When dissolved species (denoted as S) absorb light photons, the outermost electron orbitals gain energy and electrons are elevated from their lowest energy state (the ground state, So) to a higher energy state (the excited state, denoted S*). Most ground state molecules are singlet ^Sq), meaning that they have paired electrons resulting in a total electron quantum spin of zero; thus a single spin state. The exception is molecular dioxygen (02), which is a ground state triplet molecule (T^, meaning that the molecule has unpaired electrons in its lowest energy state and may have three possible spin states (+1, 0, — 1). The excited state that is initially produced by singlet molecules is also a singlet state ^Si) where the subscript "1" refers to the relative energy level above the ground state. The higher excited energy states (%, etc.) are very transient and usually decay rapidly to the % state. Triplet states are generally longer-lived than singlet states, and we observe most photochemical reactions in CDOM from this state.

Excitation in natural water photochemistry typically involves the promotion of an electron from an n or n orbital (the bonding orbitals common in aromatic and carbonyl compounds) to a higher-energy anti-bonding orbital (71*), and is referred to as n-71* or n-n* transition. In this excited state, S* has an excess of energy and the electronic orbital transitions impart dissimilar chemical reactivity to the excited molecule relative to its reactivity in the ground state. Therefore, several physical and chemical reactions may occur to release this excess energy and return the species to its ground state. Photophysical pathways are most common; in fact, most electron excitation results in the release of energy through various photophysical pathways that do not involve chemical reaction. For natural water photochemistry, the most common photophysical pathways are internal conversion, intersystem crossing, fluorescence, phosphorescence, and vibrational relaxation (cf. refs. [12,13,16,40]). CDOM fluorescence is a well-known phenomenon and has been studied extensively [41-46].

The presence of multiple types of chemical bonds in CDOM dictates its overall absorbance. Because CDOM is a heterogeneous mixture of perhaps hundreds or thousands of different compounds it is impossible to identify which of them is most responsible for the CDOM absorbance. However, several investigators have begun to use spectrophotometry and mass spectroscopy to identify individual chromophores [47-49]. Table 1 describes the maximum absorbance of certain molecular bonds and phenolic compounds that are likely to be present in CDOM derived from terrestrial sources (e.g., lignin) [12,50,51].

When chemical change does arise from molecular excitation by light absorption, it is usually due to the excitation to a triplet state rather than a singlet state. This may result from the longer lifetime of excited triplets (average lifetime of 10~3 s) versus excited singlets (average lifetime <10-10 s). Also, a molecule in either the excited singlet or triplet state may transfer its energy to a receptor molecule (R) which becomes excited (R*) and may then undergo chemical reaction or return to its ground state through one of the previously mentioned photophysical pathways. An important example is the transfer of energy from an excited species to molecular oxygen (02) that is itself very reactive due to its two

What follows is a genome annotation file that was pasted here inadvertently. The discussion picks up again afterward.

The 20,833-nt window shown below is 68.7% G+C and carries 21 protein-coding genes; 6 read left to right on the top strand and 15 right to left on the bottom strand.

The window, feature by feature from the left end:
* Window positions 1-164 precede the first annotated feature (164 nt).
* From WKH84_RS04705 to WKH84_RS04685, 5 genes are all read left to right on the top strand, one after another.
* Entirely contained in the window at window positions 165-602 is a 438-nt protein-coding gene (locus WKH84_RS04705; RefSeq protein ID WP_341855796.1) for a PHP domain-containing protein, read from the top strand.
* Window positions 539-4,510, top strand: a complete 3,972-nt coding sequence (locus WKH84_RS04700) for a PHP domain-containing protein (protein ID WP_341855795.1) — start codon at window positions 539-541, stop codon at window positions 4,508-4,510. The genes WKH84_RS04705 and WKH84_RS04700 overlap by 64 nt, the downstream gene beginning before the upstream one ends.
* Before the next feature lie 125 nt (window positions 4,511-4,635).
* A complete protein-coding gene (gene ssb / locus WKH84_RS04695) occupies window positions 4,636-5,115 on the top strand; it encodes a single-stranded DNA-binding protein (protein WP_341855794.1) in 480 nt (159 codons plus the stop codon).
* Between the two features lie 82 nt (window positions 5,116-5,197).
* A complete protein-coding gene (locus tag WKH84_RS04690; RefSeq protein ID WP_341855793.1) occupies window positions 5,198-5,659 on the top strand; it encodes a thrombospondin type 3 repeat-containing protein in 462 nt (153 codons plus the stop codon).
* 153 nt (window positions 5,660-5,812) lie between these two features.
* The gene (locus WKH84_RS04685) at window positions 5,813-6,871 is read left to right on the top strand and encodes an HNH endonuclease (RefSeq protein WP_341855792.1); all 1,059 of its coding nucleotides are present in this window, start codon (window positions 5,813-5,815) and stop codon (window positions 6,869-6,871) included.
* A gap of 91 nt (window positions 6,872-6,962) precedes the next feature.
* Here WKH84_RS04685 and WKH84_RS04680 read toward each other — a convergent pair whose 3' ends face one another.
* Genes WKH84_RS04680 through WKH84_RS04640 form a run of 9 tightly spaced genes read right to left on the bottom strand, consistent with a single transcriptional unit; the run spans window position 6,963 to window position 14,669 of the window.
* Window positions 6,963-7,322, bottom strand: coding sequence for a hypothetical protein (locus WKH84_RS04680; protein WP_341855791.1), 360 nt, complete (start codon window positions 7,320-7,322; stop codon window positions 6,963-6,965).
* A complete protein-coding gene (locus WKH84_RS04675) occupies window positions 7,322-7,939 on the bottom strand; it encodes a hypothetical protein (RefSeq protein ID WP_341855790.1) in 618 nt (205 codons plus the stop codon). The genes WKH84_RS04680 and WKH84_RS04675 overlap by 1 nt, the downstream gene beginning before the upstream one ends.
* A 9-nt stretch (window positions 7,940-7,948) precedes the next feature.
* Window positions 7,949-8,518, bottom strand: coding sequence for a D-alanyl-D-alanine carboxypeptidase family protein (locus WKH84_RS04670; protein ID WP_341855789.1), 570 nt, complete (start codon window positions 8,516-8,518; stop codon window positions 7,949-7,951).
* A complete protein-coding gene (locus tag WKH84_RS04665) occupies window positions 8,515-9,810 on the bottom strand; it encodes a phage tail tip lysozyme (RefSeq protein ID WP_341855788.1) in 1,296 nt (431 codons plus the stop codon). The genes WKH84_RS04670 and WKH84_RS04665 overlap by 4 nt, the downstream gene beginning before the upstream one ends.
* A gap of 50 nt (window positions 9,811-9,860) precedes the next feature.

Table 1 Maximum UV absorbance of and maximum wavelength to break bonds common to CDOM (superscripts indicate reference cited; n.r., not reported)

Chromophore

Maximum UVR absorbance (nm)

Maximum wavelength (nm) to break bond

CO

<180

346

C=Ca

180

196

C-Ha

<180

290

Phenolsb

350

n.r

Aldehydesb

325

n.r.

Ketonesb

350

n.r

Sinapic acidc

302, 327

n.r.

Protocatechuic acidd

258,292

n.r

cPrecursor of lignin, ref. [50]. dLignin derivative, ref. [50], aRef. [51]. bRef. [12].

cPrecursor of lignin, ref. [50]. dLignin derivative, ref. [50], unpaired electrons in the ground state (recall that the ground state is a triplet). The transfer of energy creates singlet oxygen OO2), which is an effective quencher of triplet excited states and also very reactive (see Chapter 8).

6.2.3 Description of CDOM absorbance

CDOM is usually described in terms of its absorbance over the environmentally relevant wavelength range of 280 to 700 nm, encompassing the UV and the visible portions of the solar spectrum. Absorbance, measured by a spectrophotometer, is the log base 10 ratio of the light intensity, J0, incident on the sample to the light intensity, I, transmitted by the system:

Units of absorbance are reported as absorption coefficients (a, in m~J), reflecting the conversion of the raw absorbance ^IcdomM °f a water sample measured by a spectrophotometer into its optical density (OD, or a[/i]). The absorption coefficient of CDOM is thus:

where / is the pathlength of the cuvette, and the 2.303 value converts the absorbance from base e into base 10 logarithms. The inclusion of the pathlength allows for the variable pathlength of cuvettes used to measure absorbance (typically 1, 5, and 10 cm). Examples of CDOM absorbance from several sources are shown in Figure 2. In most cases, absorption coefficients increase proportional to DOC concentration, though some saline lakes have very high DOC concentrations and very low absorption coefficients [Morris, unpublished data]. DOC-specific absorbance is another measurement that incorporates the DOC concentration in the optical measurement, and approximates the molar absorptivity commonly used to describe the spectroscopy of other discrete chemical

-Lake Moreno East, ARG

8 15

280 300 320 340 360 380 400 420 440 460 480 500

Wavelength (nm)

Figure 2. Absorbance spectra of multiple sources of CDOM exhibit wide variation.

-Lake Moreno East, ARG

8 15

280 300 320 340 360 380 400 420 440 460 480 500

Wavelength (nm)

Figure 2. Absorbance spectra of multiple sources of CDOM exhibit wide variation.

species. The approximation is due to the heterogeneous nature of DOC. Some moieties of DOC may not absorb light and therefore would not be CDOM (Section 6.4). If a large fraction of the DOC is not CDOM, then DOC-specific absorbance is limited in its usefulness.